Talking about math is easy for math teachers when talking with fellow math teachers. We love to geek out on strategies, games for our students to play, hands-on activities, common errors, and on and on.
When it comes to talking with our students’ parents/caregivers about math, it can be a bit more difficult. Explaining their child’s math progress can venture into emotional territory. (Check out educator Vanessa Vakharia’s podcast Math Therapy to explore more on math trauma.)
As math educators, we might have heard similar grumblings from parents:
- “That is not how I learned when I was in school.”
- “She cries and gets upset when I try to help her with her homework.”
- “I went to MIT/Harvard/[insert school name here]—how can my child be struggling in math?”
- “I’ve never been good at math, so I can’t help him.”
- “He’s never had a C before!”
- “She must be enrolled in sixth-grade advanced math. She is going to be an engineer.”
Each of these statements expresses a strong emotion that a parent has around their child’s math progress. It can be a hit to a parent’s ego if they have always been a math whiz themselves, but their child is currently struggling. It can also bring up old trauma and insecurities for parents who had a negative experience with math.
When educators enter into conversations about math progress, keep an open mind to whatever reactions might come up. We cannot cure a parent’s insecurities or a damaged ego, but we can lend a listening ear. As mentioned in my book, When Calling Parents Isn’t Your Calling, “Let the parent(s) talk first. Really listen to what they value and what they fear. Respond to their comments with empathy and suggestions as you see appropriate.”
For parents and older students who are anxious about math, I send them a link to Orly Rubinsten’s TED-Ed video, Why Do People Get So Anxious About Math?
What can math educators say to parents to effectively communicate math progress despite the emotions that might surround the topic?
5 Tips for Communicating About a Child’s Math Progress
1. Be honest and growth-minded. As educators, we aim to communicate in a kind, gentle, and growth-oriented manner. It’s important to balance this manner with honesty and specifics. It’s our job to tell parents the reality of their child’s progress.
This does not look like comparing with other students’ progress, but rather, using data to indicate their areas of strength and needs for growth. End the conversation with hopeful statements such as, “If Tarek attends tutorials once per week to practice operations with fractions, I am hopeful that he will gain more confidence and see more success.”
2. Don’t diagnose. Remember, unless you are a certified educational diagnostician, avoid any hints at diagnosis. Even if you suspect that a child may have dyscalculia, ADHD, or any other learning differences, only report behaviors you have observed, and refer the parent to the appropriate person in your school or district for further evaluation.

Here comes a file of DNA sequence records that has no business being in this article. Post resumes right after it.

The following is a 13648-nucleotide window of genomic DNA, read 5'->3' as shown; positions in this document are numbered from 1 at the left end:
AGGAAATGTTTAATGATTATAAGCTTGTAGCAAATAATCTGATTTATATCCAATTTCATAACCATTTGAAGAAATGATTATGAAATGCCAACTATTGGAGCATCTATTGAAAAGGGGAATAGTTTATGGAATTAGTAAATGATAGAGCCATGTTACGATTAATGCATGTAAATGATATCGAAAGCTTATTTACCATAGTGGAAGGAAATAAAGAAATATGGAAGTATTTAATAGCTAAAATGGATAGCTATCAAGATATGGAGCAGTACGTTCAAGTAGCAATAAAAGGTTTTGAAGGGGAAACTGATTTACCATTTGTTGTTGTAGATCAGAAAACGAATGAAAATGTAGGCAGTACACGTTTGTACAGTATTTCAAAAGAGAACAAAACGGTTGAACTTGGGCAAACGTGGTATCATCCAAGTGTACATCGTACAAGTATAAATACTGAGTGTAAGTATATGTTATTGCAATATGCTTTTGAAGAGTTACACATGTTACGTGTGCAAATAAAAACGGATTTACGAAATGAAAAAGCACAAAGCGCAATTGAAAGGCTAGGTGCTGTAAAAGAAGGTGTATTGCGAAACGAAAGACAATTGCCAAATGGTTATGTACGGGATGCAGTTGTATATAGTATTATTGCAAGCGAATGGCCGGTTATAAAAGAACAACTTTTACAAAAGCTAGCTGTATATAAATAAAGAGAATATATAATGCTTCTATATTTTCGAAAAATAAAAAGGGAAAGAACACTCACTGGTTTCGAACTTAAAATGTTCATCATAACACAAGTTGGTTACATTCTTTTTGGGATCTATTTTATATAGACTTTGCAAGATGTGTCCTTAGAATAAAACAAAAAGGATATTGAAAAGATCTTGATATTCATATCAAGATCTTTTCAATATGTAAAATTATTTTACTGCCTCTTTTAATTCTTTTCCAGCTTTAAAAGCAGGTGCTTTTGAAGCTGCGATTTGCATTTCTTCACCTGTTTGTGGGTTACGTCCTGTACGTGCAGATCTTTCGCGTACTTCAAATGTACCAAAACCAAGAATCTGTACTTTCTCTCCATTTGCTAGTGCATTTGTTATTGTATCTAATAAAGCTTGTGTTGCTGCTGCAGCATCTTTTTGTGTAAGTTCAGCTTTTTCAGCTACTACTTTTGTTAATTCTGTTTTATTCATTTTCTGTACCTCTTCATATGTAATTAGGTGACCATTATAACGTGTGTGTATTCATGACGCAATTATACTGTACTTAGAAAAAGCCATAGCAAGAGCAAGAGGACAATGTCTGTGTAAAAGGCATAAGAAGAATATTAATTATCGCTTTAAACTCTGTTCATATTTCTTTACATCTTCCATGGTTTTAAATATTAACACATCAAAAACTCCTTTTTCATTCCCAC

3. Speak in lay terms. Avoid math jargon that will hinder communication. For example, if a student in your class is struggling to use the property of equality to isolate the variable in multistep equations, it might advance the conversation to say instead, “I will work with Anna on using the steps we learned in class to solve equations.” Using overly specific math vocabulary can distract the conversation from the true point.
If a parent pushes back that their child “just didn’t show their work” or “they solved the problem a different way,” explain clearly why showing work or using a certain method is important for future concepts.
We are the experts in math education who know what concepts are coming in their child’s future. Sometimes alternate approaches to problems are appropriate, and other times specific processes are required to prepare the students for upcoming concepts. Parents may not know this, and by explaining the rationale, they can communicate the same message to their child at home.
4. Describe the whole child. Early in my career, I would start parent conferences by sharing a printed list of assessment grades their child had earned. I now see that scores only tell a fraction of the story about their child. Tests and quizzes are a snapshot of what a child can do at a particular time in a particular setting. Kids are so much more than a test grade. Mention how they engage in class, how they verbally explain their thinking, and their attitude toward learning math.
5. Recognize that extra work isn’t the answer. I often get parent requests for extra work their child can do to improve in math. First off, if a student is struggling to complete the required assignments, adding extra work isn’t going to help. Suggest to the parents other ways their child can get more out of their assignments, such as checking the provided answers as they work, watching an accompanying short video tutorial, or playing a fun math game that helps with fact memorization. On the other hand, if a student needs an extension to do the required work, explore ways to modify the existing assignments to offer depth and challenge rather than taking on extra practice.
Although the subject of math can bring its own baggage, parents and caregivers ultimately want to know the following:
- Do you like my child?
- Do you see my child?
- Are you on my child’s side?
As educators, we can communicate to families that we are partners for the success of their child through clarity, empathy, and hope.